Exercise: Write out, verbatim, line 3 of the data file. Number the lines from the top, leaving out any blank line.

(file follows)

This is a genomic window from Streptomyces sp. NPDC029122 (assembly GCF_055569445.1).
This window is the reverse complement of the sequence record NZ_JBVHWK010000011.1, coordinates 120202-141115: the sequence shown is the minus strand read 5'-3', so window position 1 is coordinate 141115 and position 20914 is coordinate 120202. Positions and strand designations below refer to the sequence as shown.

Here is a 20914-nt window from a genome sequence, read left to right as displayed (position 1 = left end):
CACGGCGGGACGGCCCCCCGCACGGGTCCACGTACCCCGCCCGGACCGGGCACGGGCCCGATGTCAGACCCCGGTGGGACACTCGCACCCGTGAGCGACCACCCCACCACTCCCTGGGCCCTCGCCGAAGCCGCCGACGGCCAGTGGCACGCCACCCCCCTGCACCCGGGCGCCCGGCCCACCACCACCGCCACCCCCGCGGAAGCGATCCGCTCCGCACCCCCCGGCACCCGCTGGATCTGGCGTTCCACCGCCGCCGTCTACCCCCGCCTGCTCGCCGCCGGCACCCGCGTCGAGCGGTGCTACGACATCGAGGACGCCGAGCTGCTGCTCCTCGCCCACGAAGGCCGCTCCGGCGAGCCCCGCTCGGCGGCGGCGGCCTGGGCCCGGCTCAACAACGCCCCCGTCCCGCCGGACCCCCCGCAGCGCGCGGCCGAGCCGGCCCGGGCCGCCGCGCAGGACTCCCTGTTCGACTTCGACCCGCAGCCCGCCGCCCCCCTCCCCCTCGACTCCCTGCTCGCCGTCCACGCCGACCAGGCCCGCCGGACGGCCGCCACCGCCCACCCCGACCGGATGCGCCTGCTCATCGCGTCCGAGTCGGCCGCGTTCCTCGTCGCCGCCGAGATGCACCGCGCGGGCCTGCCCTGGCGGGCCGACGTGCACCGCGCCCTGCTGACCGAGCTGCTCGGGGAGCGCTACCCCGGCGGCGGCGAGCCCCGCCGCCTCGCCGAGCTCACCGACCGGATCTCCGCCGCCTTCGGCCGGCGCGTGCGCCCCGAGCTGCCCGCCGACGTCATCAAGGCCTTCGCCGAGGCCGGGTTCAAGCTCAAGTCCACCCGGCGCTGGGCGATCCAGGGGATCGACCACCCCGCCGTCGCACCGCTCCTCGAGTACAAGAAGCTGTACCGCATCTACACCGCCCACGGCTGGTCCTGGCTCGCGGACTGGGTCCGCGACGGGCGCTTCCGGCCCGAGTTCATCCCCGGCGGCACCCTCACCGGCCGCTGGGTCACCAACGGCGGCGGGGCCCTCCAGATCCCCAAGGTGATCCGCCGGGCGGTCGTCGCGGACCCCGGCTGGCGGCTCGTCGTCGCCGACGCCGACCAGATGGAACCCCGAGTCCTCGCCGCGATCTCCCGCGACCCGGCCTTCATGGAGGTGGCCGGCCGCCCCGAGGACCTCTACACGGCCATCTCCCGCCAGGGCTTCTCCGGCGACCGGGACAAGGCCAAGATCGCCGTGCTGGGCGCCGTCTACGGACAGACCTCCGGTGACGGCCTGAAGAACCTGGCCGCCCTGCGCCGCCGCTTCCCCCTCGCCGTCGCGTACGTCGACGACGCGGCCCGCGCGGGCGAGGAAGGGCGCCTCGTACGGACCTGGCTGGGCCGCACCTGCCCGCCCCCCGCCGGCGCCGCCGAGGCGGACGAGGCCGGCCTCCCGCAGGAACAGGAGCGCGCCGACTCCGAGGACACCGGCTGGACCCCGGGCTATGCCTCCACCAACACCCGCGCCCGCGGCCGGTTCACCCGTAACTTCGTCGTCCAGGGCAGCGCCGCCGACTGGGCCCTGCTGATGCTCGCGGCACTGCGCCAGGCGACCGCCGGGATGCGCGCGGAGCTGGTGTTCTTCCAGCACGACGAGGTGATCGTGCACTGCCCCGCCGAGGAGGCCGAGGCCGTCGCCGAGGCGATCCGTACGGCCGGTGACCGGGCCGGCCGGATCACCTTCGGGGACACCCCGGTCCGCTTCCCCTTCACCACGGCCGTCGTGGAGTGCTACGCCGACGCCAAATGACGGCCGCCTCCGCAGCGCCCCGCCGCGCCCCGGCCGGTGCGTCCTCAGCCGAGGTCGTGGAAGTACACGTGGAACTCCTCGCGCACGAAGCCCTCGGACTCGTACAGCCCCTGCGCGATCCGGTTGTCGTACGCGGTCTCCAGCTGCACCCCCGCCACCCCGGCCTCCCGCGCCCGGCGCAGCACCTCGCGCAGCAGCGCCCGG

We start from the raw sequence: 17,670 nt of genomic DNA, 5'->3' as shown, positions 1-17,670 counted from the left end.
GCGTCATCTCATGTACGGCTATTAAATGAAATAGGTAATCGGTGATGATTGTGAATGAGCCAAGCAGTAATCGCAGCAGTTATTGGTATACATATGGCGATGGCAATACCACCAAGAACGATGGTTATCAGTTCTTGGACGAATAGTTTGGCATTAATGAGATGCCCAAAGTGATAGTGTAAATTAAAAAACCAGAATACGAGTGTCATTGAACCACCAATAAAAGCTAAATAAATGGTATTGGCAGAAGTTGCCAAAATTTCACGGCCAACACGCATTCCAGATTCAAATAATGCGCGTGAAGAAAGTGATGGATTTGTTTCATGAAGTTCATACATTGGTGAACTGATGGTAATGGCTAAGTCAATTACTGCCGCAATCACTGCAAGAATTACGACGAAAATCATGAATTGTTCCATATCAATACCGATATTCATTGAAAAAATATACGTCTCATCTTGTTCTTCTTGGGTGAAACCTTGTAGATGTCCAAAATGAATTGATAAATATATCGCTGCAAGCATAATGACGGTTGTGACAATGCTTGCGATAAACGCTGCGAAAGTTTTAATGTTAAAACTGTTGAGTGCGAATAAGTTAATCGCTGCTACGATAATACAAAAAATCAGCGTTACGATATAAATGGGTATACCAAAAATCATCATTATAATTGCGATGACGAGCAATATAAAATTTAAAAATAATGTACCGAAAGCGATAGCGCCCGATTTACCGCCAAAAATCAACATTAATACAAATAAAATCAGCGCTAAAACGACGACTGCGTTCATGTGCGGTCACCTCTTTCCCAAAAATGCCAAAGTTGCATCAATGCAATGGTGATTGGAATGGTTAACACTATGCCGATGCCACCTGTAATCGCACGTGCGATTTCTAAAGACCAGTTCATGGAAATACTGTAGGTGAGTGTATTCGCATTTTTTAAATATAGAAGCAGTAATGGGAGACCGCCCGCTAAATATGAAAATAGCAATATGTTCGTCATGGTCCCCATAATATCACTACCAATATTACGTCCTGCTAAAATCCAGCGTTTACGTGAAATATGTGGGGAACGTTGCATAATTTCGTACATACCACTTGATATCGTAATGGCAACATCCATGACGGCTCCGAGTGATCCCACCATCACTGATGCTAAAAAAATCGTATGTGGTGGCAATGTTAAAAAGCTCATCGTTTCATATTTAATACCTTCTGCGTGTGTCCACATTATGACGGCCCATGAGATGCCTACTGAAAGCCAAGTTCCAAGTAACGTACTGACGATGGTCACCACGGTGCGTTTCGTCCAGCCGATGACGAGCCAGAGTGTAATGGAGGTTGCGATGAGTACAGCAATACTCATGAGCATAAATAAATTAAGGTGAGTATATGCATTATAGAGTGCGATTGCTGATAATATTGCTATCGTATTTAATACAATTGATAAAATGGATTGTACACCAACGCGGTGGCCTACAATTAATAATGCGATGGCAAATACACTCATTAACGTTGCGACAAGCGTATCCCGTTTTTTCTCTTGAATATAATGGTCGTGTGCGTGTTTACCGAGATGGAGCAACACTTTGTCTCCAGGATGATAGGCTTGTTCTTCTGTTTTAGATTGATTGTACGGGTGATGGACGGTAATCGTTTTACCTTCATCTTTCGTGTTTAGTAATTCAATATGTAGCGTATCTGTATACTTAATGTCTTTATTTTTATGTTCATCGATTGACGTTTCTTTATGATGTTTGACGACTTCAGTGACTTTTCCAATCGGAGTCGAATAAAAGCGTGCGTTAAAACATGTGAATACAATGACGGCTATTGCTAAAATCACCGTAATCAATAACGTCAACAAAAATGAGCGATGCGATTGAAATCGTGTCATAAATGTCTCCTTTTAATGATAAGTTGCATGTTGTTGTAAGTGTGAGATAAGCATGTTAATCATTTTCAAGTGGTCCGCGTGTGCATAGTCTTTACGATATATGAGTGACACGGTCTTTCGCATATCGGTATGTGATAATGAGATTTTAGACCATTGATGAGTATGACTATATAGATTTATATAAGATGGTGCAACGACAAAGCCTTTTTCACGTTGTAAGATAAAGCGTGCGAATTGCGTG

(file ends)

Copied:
Here is a 20914-nt window from a genome sequence, read left to right as displayed (position 1 = left end):